“But our actions are perfectly legal, and what you are calling for is completely unrealistic”, said the slave traders of the early Nineteenth Century. Campaigning by ordinary people defeated them. Fast forward two centuries and the tax dodging debate sees a similar clash.
Less than a year ago campaigners were castigated as dreamers for calling for an end to tax secrecy, tax trickery and the race to the bottom. Were we being too radical? Have a look at these calls for action made to the G8:
“The trillions hidden in tax havens make urgent action essential. We need to stop the triple looting of poor countries – of their land, of their mineral resources, of the taxes they are due.”
“Remove tax incentives that encourage companies to shift profits around. Avoid tax competition turning into a lose-lose proposition. Identify the real people behind shell companies which facilitate the hiding of tax liabilities. Increase transparency around company ownership to help prosecute evasion, money laundering and terrorist financing.”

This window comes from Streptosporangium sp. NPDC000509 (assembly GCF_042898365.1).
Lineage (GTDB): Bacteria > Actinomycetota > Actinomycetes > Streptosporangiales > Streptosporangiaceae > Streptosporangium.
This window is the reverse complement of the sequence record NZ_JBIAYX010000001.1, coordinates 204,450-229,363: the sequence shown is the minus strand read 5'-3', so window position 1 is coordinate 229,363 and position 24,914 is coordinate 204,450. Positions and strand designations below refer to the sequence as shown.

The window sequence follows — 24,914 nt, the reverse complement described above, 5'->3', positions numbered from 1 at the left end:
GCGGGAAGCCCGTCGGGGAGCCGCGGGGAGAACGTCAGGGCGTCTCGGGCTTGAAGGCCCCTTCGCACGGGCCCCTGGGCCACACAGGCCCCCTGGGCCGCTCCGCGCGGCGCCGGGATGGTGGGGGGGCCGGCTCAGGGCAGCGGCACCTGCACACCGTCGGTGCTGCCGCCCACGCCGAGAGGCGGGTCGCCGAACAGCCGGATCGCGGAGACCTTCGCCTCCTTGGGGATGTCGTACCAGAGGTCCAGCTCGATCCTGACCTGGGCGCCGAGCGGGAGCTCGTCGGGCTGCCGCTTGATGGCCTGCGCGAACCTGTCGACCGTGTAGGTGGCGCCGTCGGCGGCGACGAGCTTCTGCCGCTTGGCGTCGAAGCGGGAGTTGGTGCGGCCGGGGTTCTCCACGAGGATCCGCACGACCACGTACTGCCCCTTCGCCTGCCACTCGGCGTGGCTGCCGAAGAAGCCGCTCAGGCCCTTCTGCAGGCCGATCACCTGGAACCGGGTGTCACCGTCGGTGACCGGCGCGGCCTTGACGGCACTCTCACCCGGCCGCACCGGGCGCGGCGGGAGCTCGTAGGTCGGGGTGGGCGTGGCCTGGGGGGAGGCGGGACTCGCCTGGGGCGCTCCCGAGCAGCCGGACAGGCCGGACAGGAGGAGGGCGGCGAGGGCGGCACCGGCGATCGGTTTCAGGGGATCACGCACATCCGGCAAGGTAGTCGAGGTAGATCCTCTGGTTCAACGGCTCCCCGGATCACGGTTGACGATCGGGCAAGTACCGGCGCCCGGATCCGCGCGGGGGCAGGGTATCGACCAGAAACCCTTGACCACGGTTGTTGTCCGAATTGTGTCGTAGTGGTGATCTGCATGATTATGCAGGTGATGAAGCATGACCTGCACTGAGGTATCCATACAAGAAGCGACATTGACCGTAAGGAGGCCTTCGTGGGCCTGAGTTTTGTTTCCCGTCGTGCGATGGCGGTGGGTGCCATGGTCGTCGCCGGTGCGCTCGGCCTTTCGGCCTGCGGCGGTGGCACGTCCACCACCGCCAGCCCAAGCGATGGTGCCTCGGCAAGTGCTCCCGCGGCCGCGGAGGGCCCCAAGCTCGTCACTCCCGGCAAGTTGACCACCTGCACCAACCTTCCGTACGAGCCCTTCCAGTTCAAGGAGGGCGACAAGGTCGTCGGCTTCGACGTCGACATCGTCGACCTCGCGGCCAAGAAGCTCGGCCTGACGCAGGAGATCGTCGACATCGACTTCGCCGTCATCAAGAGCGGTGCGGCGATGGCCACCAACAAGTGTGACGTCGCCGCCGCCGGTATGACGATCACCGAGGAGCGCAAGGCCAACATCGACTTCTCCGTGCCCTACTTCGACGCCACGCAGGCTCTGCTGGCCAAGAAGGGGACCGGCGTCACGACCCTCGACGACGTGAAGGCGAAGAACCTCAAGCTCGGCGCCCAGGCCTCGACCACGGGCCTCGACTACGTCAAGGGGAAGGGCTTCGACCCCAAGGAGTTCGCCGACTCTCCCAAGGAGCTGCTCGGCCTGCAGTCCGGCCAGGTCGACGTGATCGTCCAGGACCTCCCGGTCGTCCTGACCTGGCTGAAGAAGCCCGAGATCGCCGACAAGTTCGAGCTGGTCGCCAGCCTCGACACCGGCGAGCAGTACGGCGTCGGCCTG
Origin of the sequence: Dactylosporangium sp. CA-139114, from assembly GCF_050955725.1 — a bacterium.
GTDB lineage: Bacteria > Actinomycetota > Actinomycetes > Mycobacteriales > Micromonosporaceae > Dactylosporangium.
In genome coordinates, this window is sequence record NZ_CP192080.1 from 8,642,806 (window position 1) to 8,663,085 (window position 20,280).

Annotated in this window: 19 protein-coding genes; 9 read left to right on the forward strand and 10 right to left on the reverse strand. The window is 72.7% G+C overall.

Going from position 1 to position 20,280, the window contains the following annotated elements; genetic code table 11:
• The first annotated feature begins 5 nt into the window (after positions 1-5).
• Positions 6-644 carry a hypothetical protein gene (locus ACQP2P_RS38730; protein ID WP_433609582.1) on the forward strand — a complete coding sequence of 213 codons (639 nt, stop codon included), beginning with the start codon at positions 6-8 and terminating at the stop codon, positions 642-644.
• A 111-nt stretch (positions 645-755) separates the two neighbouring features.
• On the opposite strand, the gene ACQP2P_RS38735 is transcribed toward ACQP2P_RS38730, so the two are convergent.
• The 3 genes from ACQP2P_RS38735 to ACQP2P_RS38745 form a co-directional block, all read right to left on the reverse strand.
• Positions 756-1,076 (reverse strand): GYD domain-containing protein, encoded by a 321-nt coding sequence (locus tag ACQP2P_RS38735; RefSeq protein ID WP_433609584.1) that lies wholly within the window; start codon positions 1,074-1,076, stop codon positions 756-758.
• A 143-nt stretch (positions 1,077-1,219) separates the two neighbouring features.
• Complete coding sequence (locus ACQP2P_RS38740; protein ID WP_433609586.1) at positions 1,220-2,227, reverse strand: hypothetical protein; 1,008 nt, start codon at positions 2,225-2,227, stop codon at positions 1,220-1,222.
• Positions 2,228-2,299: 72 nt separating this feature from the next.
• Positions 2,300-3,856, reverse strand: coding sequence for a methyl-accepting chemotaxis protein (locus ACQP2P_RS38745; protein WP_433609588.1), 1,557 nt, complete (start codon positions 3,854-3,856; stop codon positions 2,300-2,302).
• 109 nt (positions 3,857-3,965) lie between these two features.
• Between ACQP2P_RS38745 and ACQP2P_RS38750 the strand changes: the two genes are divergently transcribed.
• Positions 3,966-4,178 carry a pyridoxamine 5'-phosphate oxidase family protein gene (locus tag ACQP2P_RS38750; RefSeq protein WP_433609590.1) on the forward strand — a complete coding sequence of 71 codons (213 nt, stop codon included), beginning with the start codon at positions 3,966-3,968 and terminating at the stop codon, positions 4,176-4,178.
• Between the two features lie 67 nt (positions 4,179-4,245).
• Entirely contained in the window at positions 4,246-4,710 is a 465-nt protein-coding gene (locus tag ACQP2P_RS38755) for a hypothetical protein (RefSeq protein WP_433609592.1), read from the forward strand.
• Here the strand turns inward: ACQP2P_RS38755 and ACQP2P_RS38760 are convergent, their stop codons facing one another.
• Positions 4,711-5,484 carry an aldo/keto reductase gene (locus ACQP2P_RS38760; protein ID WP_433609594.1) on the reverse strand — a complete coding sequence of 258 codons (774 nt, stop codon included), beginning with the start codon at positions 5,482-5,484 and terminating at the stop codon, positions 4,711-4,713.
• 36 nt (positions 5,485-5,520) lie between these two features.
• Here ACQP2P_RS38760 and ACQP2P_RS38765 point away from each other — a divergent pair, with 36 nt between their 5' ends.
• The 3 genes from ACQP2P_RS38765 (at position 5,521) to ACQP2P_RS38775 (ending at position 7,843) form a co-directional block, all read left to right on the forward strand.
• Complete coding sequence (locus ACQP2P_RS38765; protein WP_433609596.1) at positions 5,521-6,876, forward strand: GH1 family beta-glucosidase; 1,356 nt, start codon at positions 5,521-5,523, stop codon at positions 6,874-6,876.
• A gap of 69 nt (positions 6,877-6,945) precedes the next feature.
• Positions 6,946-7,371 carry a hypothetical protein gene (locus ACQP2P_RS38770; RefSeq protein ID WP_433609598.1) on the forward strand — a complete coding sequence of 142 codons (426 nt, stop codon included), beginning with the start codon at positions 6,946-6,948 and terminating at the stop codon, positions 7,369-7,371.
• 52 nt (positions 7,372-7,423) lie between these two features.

Can you guess which radical NGO made them? The first statement was made by the French Government. The second one by the US Government.
In the end, leaders are led, and the power of the people is stronger than the people in power. Can one intergovernmental meeting fix it? No. But after this year of corporate scandal, popular mobilisation, media controversy, shuttle diplomacy, and leaders’ gatherings, no one representing a major government – no one – now says that campaigners’ ultimate aims are wrong. The power of (extra)ordinary people is winning the debate.
Because some good people stood outside coffee shops, visited their MP, sent emails, signed petitions, came to rallies, organised their faith groups and local communities, told their family and friends; because some good politicians put their populations before the plutocrats, asked tough questions and pushed for tougher laws; because some bold media exposed tax cheating; because brilliant wonks learnt to talk human; and because some absolutely hopeless company bosses helped fuel their own PR disasters …. because of all of these things we now have an unstoppable momentum to stop tax dodging.
People power has cracked the walls of tax secrecy. Now we have to bring the walls down.